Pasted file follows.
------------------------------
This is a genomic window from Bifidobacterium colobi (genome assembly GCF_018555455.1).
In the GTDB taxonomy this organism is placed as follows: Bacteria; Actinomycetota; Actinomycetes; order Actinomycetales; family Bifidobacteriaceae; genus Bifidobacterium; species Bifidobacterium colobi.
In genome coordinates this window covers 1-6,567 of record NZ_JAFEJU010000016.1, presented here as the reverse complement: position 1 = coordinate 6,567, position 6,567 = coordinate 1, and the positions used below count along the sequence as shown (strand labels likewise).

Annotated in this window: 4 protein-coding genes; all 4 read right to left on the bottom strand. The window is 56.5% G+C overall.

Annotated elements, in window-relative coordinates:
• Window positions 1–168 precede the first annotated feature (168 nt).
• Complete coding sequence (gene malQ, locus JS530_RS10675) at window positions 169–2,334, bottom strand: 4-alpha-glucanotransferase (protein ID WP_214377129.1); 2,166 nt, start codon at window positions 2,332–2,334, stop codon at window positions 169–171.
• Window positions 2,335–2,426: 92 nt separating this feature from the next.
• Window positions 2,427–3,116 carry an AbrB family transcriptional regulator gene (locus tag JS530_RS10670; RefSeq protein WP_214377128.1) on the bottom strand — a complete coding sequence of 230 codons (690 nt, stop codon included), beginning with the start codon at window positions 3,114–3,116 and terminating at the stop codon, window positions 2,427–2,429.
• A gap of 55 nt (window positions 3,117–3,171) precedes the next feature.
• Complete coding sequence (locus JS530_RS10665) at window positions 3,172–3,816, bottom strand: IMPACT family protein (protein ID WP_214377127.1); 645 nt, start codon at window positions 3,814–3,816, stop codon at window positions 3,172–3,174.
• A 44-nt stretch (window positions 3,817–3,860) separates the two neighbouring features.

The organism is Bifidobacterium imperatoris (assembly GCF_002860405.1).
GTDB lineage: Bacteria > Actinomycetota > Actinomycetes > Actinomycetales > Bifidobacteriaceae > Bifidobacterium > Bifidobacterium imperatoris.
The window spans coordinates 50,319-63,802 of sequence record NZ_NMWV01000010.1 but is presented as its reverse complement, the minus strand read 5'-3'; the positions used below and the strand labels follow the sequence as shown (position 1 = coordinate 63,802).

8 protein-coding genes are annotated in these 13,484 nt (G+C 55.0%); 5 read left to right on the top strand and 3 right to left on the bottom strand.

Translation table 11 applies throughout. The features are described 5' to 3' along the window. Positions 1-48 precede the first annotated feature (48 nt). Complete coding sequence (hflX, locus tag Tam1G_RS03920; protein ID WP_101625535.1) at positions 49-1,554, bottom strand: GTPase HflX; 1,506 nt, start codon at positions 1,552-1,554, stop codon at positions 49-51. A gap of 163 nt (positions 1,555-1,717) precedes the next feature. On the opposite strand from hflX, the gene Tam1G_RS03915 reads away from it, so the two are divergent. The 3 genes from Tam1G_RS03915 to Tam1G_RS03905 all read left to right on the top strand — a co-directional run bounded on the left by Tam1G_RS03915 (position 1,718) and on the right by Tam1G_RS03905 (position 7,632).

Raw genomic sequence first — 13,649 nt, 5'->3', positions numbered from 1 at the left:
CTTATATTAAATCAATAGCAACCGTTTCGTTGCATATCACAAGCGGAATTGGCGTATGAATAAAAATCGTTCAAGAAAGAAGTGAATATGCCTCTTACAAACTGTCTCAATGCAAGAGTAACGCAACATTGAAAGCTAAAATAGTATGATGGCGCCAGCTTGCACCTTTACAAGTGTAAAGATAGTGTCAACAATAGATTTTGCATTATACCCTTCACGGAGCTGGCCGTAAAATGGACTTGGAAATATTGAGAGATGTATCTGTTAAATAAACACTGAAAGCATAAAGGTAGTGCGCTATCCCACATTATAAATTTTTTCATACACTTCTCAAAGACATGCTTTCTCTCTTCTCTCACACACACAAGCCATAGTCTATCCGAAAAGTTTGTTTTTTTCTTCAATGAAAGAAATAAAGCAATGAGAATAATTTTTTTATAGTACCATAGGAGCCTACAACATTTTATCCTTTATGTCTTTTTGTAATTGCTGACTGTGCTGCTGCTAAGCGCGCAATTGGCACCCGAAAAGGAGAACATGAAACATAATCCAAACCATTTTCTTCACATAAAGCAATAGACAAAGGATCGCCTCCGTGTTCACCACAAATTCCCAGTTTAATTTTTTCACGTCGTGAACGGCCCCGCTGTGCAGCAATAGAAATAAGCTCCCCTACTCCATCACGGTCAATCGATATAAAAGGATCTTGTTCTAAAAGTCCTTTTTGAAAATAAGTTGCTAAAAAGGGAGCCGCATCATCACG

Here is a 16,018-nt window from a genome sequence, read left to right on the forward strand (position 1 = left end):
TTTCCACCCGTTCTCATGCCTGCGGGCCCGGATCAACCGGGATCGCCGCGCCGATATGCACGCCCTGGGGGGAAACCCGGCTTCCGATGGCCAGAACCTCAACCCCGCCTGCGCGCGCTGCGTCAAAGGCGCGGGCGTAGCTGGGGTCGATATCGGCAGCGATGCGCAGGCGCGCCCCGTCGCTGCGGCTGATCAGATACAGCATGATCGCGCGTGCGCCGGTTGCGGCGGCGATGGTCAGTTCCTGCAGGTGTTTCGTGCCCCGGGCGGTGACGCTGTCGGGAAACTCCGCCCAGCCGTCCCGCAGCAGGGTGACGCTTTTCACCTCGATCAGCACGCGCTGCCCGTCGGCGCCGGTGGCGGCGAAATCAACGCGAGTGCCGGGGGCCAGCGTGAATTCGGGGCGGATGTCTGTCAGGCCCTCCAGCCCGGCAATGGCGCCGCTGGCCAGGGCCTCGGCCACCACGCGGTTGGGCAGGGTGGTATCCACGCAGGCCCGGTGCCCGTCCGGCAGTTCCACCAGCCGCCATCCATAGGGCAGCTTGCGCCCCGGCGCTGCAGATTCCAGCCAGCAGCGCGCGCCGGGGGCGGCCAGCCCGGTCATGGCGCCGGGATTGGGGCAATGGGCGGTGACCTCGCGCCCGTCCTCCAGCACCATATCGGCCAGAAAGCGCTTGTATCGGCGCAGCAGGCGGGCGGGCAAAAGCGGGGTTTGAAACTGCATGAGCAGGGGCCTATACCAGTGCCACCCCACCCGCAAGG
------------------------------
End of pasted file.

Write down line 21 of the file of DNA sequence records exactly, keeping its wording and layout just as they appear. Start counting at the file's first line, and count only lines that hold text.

TTTCCACCCGTTCTCATGCCTGCGGGCCCGGATCAACCGGGATCGCCGCGCCGATATGCACGCCCTGGGGGGAAACCCGGCTTCCGATGGCCAGAACCTCAACCCCGCCTGCGCGCGCTGCGTCAAAGGCGCGGGCGTAGCTGGGGTCGATATCGGCAGCGATGCGCAGGCGCGCCCCGTCGCTGCGGCTGATCAGATACAGCATGATCGCGCGTGCGCCGGTTGCGGCGGCGATGGTCAGTTCCTGCAGGTGTTTCGTGCCCCGGGCGGTGACGCTGTCGGGAAACTCCGCCCAGCCGTCCCGCAGCAGGGTGACGCTTTTCACCTCGATCAGCACGCGCTGCCCGTCGGCGCCGGTGGCGGCGAAATCAACGCGAGTGCCGGGGGCCAGCGTGAATTCGGGGCGGATGTCTGTCAGGCCCTCCAGCCCGGCAATGGCGCCGCTGGCCAGGGCCTCGGCCACCACGCGGTTGGGCAGGGTGGTATCCACGCAGGCCCGGTGCCCGTCCGGCAGTTCCACCAGCCGCCATCCATAGGGCAGCTTGCGCCCCGGCGCTGCAGATTCCAGCCAGCAGCGCGCGCCGGGGGCGGCCAGCCCGGTCATGGCGCCGGGATTGGGGCAATGGGCGGTGACCTCGCGCCCGTCCTCCAGCACCATATCGGCCAGAAAGCGCTTGTATCGGCGCAGCAGGCGGGCGGGCAAAAGCGGGGTTTGAAACTGCATGAGCAGGGGCCTATACCAGTGCCACCCCACCCGCAAGG